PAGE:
In other words: Everything real must be experienceable somewhere, and every kind of thing experienced must somewhere be real.
late 14c., "observation as the source of knowledge; actual observation; an event which has affected one," from Old French esperience (13c.) "experiment, proof, experience," from Latin experientia "knowledge gained by repeated trials," from experientem (nominative experiens), present participle of experiri "to try, test," from ex- "out of" (see ex-) + peritus "experienced, tested," from PIE root *per- "to lead, pass over" (see peril). Meaning "state of having done something and gotten handy at it" is from late 15c.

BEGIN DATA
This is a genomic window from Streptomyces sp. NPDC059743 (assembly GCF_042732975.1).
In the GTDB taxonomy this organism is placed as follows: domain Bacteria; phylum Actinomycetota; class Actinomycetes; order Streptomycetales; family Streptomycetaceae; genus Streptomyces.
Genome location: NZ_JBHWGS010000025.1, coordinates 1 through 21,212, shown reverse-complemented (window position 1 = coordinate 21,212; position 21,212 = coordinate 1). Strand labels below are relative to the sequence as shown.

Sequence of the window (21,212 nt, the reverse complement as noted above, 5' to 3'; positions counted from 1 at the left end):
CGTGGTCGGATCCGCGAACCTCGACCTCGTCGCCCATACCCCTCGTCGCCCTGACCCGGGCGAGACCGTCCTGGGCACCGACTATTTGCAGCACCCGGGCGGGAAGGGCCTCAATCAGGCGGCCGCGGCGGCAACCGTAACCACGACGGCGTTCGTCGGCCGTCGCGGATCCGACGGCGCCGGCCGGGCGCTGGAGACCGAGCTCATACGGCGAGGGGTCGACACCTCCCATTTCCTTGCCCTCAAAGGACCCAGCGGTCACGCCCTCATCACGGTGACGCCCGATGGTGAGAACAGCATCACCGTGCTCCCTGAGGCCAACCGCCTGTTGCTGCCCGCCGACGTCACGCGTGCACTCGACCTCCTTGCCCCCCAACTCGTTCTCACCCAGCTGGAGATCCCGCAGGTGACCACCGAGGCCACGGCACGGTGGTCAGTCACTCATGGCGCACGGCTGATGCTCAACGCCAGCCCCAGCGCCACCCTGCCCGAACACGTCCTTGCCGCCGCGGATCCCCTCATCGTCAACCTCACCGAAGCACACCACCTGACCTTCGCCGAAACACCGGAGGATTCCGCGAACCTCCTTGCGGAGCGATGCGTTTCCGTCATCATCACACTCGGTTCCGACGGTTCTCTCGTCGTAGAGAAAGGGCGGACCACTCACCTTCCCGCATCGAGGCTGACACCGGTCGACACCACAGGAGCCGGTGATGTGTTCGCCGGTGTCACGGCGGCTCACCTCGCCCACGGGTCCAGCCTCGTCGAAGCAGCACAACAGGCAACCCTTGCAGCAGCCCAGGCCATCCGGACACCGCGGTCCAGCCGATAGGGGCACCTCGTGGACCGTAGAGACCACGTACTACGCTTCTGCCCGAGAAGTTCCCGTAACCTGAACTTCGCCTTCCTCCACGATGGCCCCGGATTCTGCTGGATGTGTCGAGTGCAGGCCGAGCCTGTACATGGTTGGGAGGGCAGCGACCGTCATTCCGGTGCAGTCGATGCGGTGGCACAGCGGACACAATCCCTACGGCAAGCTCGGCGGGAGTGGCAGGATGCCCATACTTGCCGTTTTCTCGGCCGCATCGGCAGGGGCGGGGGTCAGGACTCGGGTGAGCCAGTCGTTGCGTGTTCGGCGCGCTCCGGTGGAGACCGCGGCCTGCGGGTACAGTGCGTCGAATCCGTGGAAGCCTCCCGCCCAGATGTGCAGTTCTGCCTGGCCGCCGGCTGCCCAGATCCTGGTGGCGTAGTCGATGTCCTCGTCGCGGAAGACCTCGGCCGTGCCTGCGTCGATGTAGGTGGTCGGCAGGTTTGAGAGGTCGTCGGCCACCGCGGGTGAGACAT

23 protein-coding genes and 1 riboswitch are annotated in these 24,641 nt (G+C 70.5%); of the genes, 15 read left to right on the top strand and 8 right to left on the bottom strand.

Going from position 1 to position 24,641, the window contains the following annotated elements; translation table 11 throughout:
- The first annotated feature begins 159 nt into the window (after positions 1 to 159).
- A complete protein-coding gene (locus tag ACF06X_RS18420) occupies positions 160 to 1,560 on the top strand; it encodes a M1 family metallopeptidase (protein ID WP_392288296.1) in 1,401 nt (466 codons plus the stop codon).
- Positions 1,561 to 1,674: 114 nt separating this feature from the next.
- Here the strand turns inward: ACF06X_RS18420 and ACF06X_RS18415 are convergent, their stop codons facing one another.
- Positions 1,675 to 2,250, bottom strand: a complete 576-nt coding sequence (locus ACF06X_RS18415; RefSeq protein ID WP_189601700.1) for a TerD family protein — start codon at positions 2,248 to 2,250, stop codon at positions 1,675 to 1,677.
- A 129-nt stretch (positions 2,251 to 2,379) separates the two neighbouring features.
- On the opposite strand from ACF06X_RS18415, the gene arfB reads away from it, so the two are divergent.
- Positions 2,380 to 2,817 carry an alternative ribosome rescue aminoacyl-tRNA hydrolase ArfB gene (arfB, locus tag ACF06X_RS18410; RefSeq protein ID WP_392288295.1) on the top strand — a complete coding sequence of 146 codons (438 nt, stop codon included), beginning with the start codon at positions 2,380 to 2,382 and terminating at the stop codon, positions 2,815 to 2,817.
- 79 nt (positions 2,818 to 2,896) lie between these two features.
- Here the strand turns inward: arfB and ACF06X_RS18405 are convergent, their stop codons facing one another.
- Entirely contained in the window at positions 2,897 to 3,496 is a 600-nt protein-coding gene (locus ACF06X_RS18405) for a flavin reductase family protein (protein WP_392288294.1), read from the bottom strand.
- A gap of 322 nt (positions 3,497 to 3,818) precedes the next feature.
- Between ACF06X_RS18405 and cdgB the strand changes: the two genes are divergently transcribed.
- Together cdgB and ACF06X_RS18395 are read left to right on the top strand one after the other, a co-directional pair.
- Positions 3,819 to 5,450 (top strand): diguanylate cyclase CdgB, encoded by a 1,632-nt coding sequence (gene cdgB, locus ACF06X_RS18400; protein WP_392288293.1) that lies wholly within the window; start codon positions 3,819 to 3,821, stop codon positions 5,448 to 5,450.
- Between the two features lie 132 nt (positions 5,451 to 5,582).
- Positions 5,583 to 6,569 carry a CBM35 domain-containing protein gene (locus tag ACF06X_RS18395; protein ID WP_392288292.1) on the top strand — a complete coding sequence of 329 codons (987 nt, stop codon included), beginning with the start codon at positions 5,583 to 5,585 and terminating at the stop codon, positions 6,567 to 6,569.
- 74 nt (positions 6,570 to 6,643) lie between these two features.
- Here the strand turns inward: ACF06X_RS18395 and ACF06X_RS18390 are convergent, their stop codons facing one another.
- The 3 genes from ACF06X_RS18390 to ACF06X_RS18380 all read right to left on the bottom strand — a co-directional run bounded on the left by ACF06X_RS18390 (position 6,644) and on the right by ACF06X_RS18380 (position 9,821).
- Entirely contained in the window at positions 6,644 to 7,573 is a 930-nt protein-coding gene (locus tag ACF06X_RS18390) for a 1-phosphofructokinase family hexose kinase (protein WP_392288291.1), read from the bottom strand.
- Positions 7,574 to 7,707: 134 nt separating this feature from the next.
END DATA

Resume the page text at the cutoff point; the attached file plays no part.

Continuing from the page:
1530s, "to test, try;" see experience (n.). Sense of "feel, undergo" first recorded 1580s. Related: Experiences; experiencing.
experience ex·pe·ri·ence (ĭk-spēr'ē-əns)
The feeling of emotions and sensations as opposed to thinking; involvement in what is happening rather than abstract reflection on an event.